He reached up for my hand in the store and said, “I hold your hand, Mommy?” I grabbed his tiny, almost 3-year-old hand and for a second, my heart exploded.
I wanted nothing more in the world than to hold that tiny hand forever and ever.
Lately, I’ve been feeling more often than not those quiet feelings of immense gratitude. I look at my kids and feel a love so enormous it would literally be impossible to express. I see glimpses of the big kids they will one day be. Some days, I feel glad life seems to poke by slowly, and they will still be 2 years old tomorrow. I’m finally wishing for life to slow down instead of speed up.
Some days, I think I’m finally beginning to be the mom I’ve always wanted to be.
The one who is present when it’s important. Who follows those little whispers to give undivided attention when it matters. The one who breathes in their smell right after a nap and promises herself, wills herself, to remember it. The one who sees the importance of child-rearing and not only appreciates it, but loves it.
But I’m imperfect, and well aware that next week, I might be crying in the bathroom because I yelled at my kids for letting the glow stick leak onto the living room chair and ruin it. I hear a quiet whisper in my head of a quote I heard somewhere, that one time: “People are more important than things.” I swallow the anger and promise myself that I’ll do better the next day. And I might forget that a few days before, I was the mom I wanted to always be.
I’m guessing that every mother goes through the identity crisis of motherhood.
We have this idealistic view of motherhood before we actually become mothers, and then, when reality hits, we question whether or not we truly are who we thought we were. But I thought I was so patient. But I thought I was a good multi-tasker. But I thought I was a good cook. Motherhood swallows some of us whole and spits us out like newborn puppies. We stumble over our feet and fall flat on our faces just trying to walk a few steps.
But slowly, we get the hang of things, feel more confident, and, most important of all, forgive ourselves. Through lots of practice and time, we learn that the guilt will eat us alive, and that acceptance of ourselves (even with all of our faults) is the only way to survive it all. So we dive in and devote hours and days and years of our lives to tiny human beings.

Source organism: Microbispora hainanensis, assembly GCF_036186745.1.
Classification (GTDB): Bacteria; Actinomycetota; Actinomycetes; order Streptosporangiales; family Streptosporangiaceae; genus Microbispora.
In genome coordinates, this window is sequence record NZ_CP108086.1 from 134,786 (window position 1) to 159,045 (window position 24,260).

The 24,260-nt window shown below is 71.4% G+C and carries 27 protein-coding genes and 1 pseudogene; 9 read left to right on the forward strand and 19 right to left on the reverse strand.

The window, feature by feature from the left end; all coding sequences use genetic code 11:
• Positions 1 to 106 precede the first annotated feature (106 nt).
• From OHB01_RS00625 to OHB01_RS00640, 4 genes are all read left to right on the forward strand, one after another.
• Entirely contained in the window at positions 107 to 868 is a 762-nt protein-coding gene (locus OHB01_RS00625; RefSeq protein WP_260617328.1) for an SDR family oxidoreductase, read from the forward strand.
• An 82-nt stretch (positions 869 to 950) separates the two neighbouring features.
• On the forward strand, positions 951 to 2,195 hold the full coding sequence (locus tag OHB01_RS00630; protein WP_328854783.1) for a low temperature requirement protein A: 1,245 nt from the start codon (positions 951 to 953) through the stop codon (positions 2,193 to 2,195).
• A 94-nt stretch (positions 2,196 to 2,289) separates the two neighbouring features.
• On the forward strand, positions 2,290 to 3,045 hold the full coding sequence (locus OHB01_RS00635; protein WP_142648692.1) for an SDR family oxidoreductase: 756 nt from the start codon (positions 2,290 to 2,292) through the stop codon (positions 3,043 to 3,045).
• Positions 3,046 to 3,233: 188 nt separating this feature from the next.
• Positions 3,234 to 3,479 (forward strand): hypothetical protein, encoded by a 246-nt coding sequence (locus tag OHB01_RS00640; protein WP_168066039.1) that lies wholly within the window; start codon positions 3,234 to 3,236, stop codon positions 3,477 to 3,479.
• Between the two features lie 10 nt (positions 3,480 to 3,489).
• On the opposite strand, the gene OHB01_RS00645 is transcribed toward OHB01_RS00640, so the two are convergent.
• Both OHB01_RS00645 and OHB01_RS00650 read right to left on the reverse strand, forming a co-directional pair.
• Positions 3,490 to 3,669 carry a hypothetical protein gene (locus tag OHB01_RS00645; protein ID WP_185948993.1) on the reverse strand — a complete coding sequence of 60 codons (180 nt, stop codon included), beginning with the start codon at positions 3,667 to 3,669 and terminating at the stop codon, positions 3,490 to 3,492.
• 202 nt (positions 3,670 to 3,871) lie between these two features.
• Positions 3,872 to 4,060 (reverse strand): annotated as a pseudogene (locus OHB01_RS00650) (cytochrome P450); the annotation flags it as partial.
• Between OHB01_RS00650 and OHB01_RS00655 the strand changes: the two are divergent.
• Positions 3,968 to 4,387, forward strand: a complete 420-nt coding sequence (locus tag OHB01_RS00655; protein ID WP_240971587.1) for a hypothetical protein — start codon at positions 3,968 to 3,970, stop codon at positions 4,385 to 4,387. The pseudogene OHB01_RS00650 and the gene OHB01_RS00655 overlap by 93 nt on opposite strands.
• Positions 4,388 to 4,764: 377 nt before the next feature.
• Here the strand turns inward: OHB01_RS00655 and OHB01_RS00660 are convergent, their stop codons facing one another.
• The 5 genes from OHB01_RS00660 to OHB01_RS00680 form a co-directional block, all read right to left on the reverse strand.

We sacrifice and put our own needs last and learn to shower in 3.5 minutes. When we become mothers, we become a different kind of superhero. One who is invisible to the outside world, but is everything to the world right inside our own houses.
The identity crisis won’t ever really go away, though. We’ll read an article criticizing our choice and feel inferior. I read one recently. The article was fine. In fact, I liked it. It spoke about how moms feel invisible — but it was the first commenter who shook my own identity for a minute (luckily, I only let her get in my head for a minute). She was telling this mom who wrote the article (whom she presumably didn’t know) that if she had something to say, speak up. Say it. Enlighten us all. Quit feeling sorry for yourself because you are entrenched in motherhood and feel invisible to the outside world now that you’re a mom. I’m paraphrasing, of course. But it was done in such a challenging way, almost daring the mom who wrote the article to have something, anything, of worth to contribute to society.